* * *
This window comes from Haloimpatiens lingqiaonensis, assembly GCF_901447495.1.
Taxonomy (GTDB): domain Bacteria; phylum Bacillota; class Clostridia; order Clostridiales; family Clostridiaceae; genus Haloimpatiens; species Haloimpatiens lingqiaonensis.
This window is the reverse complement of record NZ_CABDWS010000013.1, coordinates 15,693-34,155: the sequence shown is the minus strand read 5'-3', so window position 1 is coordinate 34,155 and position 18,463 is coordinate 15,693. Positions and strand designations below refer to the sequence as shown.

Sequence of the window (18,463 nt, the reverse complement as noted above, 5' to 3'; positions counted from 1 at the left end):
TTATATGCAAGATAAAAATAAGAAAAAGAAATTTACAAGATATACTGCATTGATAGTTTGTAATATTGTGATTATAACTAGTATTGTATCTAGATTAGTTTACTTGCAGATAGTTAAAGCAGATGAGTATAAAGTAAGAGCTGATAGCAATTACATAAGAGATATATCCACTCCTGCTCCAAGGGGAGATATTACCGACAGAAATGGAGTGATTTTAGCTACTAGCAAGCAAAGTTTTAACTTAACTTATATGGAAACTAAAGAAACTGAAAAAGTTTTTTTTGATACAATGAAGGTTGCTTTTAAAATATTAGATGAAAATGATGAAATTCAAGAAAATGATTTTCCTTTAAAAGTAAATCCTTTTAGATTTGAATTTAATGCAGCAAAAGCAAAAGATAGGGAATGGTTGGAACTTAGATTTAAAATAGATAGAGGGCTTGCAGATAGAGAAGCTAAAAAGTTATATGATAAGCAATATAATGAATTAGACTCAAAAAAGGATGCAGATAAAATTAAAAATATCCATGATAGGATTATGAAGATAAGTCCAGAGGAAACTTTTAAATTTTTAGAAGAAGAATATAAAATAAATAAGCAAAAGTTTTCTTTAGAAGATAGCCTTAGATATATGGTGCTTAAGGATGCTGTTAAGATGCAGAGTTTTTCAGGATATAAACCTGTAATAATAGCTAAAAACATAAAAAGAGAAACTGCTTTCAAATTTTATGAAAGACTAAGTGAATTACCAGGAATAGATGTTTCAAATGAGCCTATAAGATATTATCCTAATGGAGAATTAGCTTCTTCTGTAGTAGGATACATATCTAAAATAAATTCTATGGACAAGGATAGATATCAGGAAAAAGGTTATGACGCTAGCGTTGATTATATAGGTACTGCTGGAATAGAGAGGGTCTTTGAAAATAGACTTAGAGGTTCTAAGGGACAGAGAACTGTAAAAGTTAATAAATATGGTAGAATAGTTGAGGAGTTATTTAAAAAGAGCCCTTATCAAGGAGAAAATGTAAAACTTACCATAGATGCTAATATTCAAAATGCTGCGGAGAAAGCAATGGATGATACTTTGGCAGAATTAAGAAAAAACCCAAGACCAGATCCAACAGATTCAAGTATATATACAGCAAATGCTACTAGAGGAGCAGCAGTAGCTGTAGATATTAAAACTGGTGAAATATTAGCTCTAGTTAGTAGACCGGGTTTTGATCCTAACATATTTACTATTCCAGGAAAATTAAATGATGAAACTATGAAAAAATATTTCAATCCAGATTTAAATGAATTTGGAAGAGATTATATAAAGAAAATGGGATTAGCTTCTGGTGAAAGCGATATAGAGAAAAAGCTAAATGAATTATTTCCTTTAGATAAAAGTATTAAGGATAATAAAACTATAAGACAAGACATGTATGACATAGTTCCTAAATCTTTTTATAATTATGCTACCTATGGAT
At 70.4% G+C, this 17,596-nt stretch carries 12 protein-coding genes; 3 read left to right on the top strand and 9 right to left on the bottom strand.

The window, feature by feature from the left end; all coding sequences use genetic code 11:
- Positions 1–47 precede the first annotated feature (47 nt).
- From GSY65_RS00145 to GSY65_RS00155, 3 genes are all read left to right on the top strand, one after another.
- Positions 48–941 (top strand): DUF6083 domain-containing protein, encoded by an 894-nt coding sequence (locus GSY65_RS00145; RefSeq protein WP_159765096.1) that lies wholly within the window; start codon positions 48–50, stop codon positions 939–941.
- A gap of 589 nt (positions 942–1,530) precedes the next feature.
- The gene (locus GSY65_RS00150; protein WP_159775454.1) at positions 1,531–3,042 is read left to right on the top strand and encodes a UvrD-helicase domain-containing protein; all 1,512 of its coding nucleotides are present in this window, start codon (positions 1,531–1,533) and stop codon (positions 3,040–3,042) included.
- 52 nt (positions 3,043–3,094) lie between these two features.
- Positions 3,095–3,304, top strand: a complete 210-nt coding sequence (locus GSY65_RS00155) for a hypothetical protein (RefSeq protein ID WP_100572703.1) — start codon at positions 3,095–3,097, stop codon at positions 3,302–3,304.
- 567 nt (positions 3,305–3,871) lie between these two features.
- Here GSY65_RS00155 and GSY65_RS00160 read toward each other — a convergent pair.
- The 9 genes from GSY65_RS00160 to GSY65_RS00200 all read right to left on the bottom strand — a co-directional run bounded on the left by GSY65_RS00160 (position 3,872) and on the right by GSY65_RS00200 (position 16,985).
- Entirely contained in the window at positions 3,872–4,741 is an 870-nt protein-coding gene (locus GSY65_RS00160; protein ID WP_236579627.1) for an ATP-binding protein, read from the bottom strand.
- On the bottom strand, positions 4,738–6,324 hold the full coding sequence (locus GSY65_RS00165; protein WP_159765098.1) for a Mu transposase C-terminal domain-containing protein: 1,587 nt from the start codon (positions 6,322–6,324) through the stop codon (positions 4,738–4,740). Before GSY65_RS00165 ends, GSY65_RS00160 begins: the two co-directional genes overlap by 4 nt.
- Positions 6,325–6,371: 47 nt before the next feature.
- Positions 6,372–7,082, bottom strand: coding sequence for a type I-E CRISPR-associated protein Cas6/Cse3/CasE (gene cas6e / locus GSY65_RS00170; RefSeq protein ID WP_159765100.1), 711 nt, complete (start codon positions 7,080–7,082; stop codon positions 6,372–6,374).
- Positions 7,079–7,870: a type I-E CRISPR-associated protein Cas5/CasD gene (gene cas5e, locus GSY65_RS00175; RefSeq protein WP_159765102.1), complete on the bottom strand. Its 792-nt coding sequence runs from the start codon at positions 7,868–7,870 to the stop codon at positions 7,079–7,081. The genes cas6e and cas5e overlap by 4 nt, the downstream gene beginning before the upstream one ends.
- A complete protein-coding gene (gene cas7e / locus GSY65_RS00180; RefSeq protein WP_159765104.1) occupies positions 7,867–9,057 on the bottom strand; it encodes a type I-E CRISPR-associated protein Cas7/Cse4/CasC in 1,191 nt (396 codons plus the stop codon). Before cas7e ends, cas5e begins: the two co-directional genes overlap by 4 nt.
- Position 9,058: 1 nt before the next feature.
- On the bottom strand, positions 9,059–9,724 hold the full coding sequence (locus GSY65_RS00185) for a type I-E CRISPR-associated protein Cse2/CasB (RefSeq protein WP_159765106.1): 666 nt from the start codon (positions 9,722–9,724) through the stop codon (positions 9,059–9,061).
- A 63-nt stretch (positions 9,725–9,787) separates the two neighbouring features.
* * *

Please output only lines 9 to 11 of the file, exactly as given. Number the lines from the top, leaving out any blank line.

- From GSY65_RS00145 to GSY65_RS00155, 3 genes are all read left to right on the top strand, one after another.
- Positions 48–941 (top strand): DUF6083 domain-containing protein, encoded by an 894-nt coding sequence (locus GSY65_RS00145; RefSeq protein WP_159765096.1) that lies wholly within the window; start codon positions 48–50, stop codon positions 939–941.
- A gap of 589 nt (positions 942–1,530) precedes the next feature.